Aaron Goeglein

Tucci's Q American Bar-B-Que

325 NE Russell


Tucci's Q is the new kid on the barbecue block (setting up shop in what was formerly Doris' Café on Russell), yet has shown surprising strength coming out of the gate. The menu, while not all-inclusive, hits a majority of the basics--all at a reasonable price. The service is also friendly and surprisingly snappy (I've seen the skeletons of patrons at some barbecue joints turn to dust waiting for their orders to arrive).

And while these attributes are the foundations of a good Southern restaurant, the holy trinity of barbecue (meat, sauce and sides) are the truest test. For example, Hush Puppies: Little deep-fried balls of cornmeal, infused with onion, corn and sometimes jalapenos--they are God's perfect starch. Tucci's Q swerves off the beaten path with their Pups. While sufficiently corny and oniony, they're constructed using what appears to be a pastry gun, giving them a longer, squiggly (and kinda dirty) appearance. Nevertheless, it's a subtle, delicious taste that is further improved upon with their jalapeno-honey mustard dipping sauce.

Tucci's "Mess O' Greens" was another surprising side, which in most cases would arrive as mustard greens, but showed up at my table as kale. Now, though most right-thinking people despise kale, Tucci's correctly cooks the shit out of it, bringing all the flavor to the top. (Try these with their North Carolina Vinegar to make a good dish even better). Cole slaw is another Southern standard, yet consistently tastes different from joint to joint. Even the slaw in Tucci's varied during the two times I sampled it; one batch was perfectly seasoned and sauced, while the other landed on the dry side. However, both were acceptable examples that were light and subtly sweetened.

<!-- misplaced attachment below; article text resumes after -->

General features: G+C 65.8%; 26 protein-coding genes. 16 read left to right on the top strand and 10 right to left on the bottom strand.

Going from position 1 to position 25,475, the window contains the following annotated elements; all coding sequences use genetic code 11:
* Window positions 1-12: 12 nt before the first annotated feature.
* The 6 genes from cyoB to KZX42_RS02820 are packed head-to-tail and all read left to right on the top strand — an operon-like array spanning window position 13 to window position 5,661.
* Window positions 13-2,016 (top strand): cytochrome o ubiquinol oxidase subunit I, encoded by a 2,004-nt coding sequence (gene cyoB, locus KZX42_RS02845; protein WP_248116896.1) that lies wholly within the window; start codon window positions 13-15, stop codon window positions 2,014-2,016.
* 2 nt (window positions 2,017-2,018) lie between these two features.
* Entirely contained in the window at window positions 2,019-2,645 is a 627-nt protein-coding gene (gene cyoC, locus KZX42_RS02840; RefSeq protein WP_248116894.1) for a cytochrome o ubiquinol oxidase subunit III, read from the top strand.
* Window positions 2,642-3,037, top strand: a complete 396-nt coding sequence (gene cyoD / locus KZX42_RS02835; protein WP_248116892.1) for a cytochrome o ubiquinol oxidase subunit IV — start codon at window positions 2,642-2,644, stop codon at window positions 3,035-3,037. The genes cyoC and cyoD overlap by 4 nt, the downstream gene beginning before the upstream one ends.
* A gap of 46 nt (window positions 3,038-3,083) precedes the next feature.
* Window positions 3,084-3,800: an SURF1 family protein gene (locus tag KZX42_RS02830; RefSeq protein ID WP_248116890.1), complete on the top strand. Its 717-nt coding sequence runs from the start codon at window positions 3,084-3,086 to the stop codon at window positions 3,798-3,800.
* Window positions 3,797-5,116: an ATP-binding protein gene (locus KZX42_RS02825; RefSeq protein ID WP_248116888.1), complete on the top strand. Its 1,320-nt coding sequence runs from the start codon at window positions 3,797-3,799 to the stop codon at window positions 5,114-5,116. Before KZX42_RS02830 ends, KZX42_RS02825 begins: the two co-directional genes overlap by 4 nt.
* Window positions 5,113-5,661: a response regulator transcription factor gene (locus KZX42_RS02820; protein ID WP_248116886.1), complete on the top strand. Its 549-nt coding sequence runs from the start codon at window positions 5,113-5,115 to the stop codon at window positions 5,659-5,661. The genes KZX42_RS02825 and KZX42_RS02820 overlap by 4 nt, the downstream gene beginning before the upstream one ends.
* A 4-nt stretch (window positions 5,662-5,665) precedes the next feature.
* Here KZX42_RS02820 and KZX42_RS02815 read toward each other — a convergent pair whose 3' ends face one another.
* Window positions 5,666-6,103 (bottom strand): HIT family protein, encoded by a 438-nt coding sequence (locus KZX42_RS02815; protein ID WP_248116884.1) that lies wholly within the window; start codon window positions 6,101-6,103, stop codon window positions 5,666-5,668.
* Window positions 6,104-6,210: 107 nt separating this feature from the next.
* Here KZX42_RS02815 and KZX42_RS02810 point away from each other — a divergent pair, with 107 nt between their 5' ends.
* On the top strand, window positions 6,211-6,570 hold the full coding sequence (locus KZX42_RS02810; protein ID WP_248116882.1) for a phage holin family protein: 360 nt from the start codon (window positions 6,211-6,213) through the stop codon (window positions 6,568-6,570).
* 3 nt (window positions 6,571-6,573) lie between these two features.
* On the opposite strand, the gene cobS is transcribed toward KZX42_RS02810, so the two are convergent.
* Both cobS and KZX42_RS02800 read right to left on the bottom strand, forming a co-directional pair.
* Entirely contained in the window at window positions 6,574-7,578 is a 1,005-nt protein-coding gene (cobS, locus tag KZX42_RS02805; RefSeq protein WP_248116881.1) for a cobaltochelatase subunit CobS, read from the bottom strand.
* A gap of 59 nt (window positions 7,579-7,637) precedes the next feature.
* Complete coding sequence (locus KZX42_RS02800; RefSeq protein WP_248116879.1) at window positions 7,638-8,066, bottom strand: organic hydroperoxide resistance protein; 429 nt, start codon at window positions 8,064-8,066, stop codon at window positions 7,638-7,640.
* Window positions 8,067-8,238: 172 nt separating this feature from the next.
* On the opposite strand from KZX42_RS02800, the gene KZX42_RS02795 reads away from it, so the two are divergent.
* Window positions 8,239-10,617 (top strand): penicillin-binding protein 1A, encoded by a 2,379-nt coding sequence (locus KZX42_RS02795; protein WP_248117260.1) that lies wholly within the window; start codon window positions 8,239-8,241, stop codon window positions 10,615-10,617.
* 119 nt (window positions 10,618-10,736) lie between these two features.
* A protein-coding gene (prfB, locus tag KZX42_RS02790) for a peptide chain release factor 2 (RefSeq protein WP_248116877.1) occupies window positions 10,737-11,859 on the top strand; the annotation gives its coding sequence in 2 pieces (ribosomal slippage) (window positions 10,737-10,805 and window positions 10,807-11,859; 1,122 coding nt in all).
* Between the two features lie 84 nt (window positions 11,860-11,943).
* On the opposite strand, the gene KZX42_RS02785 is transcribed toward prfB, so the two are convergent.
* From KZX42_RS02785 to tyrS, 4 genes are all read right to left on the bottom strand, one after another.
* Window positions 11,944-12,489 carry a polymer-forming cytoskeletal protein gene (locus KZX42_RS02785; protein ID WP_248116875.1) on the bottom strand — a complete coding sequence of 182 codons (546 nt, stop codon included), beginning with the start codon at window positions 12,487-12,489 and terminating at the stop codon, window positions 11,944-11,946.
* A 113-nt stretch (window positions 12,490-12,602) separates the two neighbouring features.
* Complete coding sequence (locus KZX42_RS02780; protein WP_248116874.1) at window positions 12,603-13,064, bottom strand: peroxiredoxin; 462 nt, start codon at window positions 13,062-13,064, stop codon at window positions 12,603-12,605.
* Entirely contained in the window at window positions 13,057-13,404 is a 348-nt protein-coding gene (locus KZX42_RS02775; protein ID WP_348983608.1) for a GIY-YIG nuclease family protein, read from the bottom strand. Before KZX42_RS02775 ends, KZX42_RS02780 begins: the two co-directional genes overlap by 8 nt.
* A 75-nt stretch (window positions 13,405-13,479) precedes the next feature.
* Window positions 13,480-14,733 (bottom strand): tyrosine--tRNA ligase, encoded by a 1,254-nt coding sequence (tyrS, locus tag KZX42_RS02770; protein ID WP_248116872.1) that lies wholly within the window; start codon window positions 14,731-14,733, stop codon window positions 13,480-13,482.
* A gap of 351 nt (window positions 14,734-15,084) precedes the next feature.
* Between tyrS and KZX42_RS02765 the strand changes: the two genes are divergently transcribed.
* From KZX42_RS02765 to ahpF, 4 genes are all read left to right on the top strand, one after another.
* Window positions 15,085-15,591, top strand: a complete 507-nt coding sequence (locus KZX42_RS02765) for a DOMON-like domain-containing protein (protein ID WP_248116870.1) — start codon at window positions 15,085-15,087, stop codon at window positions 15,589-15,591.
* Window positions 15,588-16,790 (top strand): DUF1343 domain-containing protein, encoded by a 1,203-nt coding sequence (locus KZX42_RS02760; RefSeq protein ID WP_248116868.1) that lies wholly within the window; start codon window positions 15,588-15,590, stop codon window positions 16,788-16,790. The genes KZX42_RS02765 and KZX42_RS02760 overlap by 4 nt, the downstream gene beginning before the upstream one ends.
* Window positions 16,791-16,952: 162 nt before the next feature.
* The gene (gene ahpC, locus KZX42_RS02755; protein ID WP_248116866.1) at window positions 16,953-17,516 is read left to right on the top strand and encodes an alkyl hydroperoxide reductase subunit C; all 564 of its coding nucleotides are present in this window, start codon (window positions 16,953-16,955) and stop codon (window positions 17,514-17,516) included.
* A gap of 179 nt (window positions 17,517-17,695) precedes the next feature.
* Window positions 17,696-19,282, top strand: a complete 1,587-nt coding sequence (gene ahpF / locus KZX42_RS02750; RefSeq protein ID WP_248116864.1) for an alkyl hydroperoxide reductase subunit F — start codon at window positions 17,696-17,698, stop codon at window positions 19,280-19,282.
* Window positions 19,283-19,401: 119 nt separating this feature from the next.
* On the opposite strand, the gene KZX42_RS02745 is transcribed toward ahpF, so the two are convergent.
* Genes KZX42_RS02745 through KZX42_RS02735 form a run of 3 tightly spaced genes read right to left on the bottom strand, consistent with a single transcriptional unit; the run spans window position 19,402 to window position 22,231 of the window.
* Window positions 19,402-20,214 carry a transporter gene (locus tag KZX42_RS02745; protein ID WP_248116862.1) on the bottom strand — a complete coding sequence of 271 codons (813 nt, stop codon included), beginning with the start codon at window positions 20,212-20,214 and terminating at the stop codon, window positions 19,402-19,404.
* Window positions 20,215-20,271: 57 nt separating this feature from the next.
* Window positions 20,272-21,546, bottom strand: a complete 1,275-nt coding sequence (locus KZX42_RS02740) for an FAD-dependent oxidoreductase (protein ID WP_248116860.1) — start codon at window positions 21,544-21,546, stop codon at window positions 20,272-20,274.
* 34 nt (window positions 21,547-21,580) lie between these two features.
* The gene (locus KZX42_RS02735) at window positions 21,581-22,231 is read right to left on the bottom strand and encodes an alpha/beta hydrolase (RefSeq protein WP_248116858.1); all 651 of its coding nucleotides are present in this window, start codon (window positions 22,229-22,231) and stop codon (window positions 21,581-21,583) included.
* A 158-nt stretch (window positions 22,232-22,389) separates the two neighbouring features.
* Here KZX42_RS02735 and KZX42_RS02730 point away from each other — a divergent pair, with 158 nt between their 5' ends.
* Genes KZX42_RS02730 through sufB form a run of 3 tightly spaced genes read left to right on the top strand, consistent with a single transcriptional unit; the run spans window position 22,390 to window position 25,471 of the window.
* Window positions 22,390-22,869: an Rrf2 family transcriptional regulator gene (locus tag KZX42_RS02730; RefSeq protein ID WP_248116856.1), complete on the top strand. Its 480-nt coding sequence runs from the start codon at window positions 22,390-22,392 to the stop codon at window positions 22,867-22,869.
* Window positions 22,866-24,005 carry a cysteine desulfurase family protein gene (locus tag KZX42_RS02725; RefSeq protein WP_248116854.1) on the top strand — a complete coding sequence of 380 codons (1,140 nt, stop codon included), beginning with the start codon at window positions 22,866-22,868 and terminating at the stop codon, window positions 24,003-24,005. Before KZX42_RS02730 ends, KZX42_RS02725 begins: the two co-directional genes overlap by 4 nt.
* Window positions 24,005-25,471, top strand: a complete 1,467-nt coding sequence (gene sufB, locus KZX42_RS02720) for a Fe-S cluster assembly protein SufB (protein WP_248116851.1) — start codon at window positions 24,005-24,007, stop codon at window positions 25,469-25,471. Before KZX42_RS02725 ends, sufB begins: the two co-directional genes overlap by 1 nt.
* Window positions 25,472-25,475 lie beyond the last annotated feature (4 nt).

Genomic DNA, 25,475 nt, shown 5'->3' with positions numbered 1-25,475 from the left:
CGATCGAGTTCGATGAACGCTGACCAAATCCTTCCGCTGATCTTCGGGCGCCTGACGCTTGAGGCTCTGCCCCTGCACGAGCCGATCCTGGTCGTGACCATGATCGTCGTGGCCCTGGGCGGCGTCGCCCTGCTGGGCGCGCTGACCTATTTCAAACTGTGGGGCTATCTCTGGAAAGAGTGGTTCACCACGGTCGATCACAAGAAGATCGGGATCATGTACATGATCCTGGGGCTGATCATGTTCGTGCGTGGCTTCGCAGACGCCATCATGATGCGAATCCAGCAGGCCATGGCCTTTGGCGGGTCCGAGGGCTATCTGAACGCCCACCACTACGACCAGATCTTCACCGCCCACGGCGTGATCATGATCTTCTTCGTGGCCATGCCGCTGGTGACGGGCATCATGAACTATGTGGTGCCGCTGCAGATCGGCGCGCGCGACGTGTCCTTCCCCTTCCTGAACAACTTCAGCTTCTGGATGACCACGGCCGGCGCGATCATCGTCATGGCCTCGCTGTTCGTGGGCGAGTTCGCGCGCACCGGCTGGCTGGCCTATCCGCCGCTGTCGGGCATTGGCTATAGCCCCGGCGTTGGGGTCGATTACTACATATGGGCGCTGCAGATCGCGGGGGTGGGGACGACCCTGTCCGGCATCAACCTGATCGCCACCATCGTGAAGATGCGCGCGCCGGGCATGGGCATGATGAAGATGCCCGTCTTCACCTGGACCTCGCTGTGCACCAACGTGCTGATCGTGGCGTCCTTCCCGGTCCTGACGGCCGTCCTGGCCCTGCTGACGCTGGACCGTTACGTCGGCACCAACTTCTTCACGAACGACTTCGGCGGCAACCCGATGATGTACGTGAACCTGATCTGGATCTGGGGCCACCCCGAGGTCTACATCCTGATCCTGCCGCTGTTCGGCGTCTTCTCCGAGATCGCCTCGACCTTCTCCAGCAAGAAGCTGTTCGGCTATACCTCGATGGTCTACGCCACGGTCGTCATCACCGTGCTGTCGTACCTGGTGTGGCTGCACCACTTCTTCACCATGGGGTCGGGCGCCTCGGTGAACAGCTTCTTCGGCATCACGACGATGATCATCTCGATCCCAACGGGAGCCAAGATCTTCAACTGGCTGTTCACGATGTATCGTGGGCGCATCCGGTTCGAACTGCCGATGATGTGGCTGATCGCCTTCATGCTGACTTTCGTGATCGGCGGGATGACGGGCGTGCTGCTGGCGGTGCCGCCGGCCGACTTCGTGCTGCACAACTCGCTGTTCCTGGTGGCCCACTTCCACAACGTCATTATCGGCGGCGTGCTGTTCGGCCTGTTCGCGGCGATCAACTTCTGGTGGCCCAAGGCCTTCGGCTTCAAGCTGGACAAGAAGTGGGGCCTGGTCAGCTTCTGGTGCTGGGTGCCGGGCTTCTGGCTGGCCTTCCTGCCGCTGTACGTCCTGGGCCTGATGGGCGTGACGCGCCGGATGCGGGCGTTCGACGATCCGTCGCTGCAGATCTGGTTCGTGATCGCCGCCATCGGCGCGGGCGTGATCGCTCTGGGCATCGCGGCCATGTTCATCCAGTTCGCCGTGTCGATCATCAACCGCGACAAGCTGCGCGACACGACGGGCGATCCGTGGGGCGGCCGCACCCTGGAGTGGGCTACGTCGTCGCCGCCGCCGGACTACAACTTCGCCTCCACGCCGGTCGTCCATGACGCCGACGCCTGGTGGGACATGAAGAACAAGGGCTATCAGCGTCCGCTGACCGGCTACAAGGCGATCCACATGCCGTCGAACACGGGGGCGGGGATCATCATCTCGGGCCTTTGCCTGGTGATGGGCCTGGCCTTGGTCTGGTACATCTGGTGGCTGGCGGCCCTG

The "Bar-B-Que Beans" come in two varieties, both needing work. The "smoky" version (without meat) tasted more like watery pinto beans, and missed the caramelized heft to which I've become accustomed. And while the "meaty" style lived up to its name, the dish was gloopy and thick. But in the words of a very talented chef who excelled in giving backhanded compliments, "It wouldn't choke a horse."

Speaking of meat, Tucci's thoughtfully goes all organic in their selection, and while my Virginia Pulled Pork was a tad on the dry side, the day was saved by the delicious, succulent "Texas Style Beef Brisket." I do not like Texans, and I especially don't like their brisket. However, I loved this dish. A word of warning to the big rib lovers, though--Tucci's serves Baby Back Pork Ribs, which are on the tiny side... but what they lack in girth, they make up for in tender juiciness.

And now I'd like to say a word about "generalists." I dislike them. I dislike them even more than Texans. Ordinarily barbecue restaurants that serve more than two types of sauces (mild and hot) are "generalists" and exhibit a lack of faith in their primary sauce. Though Tucci's serves four types of barbecue sauce (classic, killer, mild, and mustard), all they ever need is the classic, because it is wholly excellent. Rich in tomatoey goodness, with just a slight lingering kick, the classic sauce becomes a fast and long-lasting friend to the meat with which it's served. And if a good barbecue restaurant is represented by its sauce, then Tucci's is a good friend to have around.